With regard to the MPFC approach, the issue of the best time point is even more controversial. The German AML Cooperative group demonstrated that assessment of MRD persistence on day 16 from induction and the log-difference between MRD-positive cells on day 1 and 16 from induction represented an independent prognostic factor affecting CR, event-free survival, OS, and RFS.71  However, it is important to note that this analysis is something different from MRD assessment, for it pertains to the concept of “speed of blast clearance.” “Speed of blast clearance” is supposed to reflect the chemosensitivity of the leukemic clone, but it does not necessarily relate to the quality of response as determined, later on, on full hematopoietic reconstitution. To the best of our knowledge, no formal demonstration has been published on the correlation between “fast blast clearance” and achievement of MRD negativity.85,86  San Miguel et al demonstrated that a stratification according to levels of MRD less than 0.01%, 0.01% to 0.1%, 0.1% to 1%, and more than 1% after induction therapy, resulted in significant differences in OS.77,78  Al-Mawali et al found that a threshold of 0.15% residual leukemic cells discriminated MRD-negative from MRD-positive cases with optimal sensitivity and specificity, allowing impending relapse to be predicted at postinduction and postconsolidation time points.75  Multivariate analysis showed that the postinduction MRD level affected independently RFS and OS. However, also diverging opinions have been published supporting the hypothesis that delayed time points may be even more informative compared with earlier ones. We demonstrated that levels of MRD more than or equal to 0.035%, as measured after consolidation therapy, predicted a high frequency of relapse and a short duration of OS and RFS; the prognostic role of MRD positivity after consolidation was confirmed in multivariate analysis.72,73,87  In line with our experience, Kern et al reported that the 75th percentile of the MRD log-difference between the first day of induction and postconsolidation time point was the sole variable dividing the patients in 2 groups with significantly different OS.70  Selecting an early or delayed time point for MRD determination might entail the choice of different therapeutic options: the early time point option may prove useful to identify as soon as possible high-risk patients for whom a fast allocation to very intensive treatments is required. For these patients, approaches, such as dose-dense schedule88  and/or ASCT, could be incorporated into the upfront treatment strategy.89  On the other hand, opponents of this hypothesis raise concerns about situations of overtreatment for patients showing a slow blast clearance. In our experience, approximately 30% of patients who are MRD-positive after induction become negative at the end of consolidation and the clinical outcome of these “slow responders” was not significantly different from that of patients who tested MRD-negative soon after induction.72,73  Finally, we think that special consideration should be given to specific situations where a serial sampling may be recommended. In our experience, sequential MRD monitoring is required in the phase after autologous stem cell transplantation to enhance detection of impending relapse in patients who are MRD-negative after consolidation.90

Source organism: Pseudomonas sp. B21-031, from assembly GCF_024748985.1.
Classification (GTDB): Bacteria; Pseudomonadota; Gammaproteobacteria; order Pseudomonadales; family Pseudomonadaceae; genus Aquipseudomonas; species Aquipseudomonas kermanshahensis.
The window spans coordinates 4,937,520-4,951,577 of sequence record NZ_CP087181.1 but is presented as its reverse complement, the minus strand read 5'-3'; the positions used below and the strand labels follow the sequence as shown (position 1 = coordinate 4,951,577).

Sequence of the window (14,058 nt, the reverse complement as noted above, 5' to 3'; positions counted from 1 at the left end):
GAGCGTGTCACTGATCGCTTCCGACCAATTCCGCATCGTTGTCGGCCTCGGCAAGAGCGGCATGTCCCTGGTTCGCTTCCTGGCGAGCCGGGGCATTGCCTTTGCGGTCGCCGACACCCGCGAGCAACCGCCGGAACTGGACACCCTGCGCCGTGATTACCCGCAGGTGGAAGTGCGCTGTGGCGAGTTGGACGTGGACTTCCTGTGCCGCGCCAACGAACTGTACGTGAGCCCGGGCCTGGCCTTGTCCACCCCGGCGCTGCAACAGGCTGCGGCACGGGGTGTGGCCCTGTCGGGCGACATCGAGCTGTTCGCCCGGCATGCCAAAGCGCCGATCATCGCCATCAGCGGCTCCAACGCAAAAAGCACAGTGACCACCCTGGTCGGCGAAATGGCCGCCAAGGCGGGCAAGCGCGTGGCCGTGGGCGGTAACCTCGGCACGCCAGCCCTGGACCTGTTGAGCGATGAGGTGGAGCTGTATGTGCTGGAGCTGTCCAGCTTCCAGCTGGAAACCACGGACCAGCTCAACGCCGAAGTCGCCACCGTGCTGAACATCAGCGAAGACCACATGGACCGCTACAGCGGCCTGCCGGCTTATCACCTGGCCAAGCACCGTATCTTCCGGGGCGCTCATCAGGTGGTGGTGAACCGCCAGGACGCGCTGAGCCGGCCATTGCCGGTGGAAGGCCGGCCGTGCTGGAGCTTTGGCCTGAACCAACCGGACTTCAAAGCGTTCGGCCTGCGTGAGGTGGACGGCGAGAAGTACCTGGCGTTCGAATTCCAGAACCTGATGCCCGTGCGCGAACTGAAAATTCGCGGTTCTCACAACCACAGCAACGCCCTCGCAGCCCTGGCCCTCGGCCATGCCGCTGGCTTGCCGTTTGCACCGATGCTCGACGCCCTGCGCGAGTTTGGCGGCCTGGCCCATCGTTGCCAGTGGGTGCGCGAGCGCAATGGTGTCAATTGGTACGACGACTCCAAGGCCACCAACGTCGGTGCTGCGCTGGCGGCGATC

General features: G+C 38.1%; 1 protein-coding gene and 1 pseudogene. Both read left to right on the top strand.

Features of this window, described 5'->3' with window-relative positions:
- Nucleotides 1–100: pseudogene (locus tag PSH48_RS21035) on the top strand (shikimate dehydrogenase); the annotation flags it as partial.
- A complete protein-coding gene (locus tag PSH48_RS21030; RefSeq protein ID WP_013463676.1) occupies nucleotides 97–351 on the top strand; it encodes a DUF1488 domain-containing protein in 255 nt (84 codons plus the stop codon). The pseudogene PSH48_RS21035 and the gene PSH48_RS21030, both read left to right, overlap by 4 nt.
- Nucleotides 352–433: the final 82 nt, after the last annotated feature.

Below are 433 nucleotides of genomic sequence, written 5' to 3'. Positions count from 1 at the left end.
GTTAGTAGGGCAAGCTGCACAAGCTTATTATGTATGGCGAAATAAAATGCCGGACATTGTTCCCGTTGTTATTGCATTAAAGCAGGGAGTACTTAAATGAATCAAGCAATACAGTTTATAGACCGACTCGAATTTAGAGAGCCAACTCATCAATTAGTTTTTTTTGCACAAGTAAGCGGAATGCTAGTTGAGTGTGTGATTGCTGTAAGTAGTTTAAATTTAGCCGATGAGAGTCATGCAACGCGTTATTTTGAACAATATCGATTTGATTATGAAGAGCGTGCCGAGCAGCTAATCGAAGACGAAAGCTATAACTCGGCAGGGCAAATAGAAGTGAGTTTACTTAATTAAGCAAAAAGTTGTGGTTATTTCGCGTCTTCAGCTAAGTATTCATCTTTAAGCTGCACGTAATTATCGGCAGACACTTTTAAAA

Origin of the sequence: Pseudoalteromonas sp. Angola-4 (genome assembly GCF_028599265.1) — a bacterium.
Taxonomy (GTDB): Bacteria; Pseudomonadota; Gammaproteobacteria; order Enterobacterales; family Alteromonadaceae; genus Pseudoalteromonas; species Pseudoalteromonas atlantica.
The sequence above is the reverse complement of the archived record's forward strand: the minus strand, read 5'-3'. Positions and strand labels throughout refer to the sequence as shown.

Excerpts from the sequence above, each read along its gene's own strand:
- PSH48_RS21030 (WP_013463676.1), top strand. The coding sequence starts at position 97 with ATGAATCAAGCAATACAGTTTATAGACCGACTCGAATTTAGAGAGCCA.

Outcome prediction: cytogenetics/genetics, MRD, or both?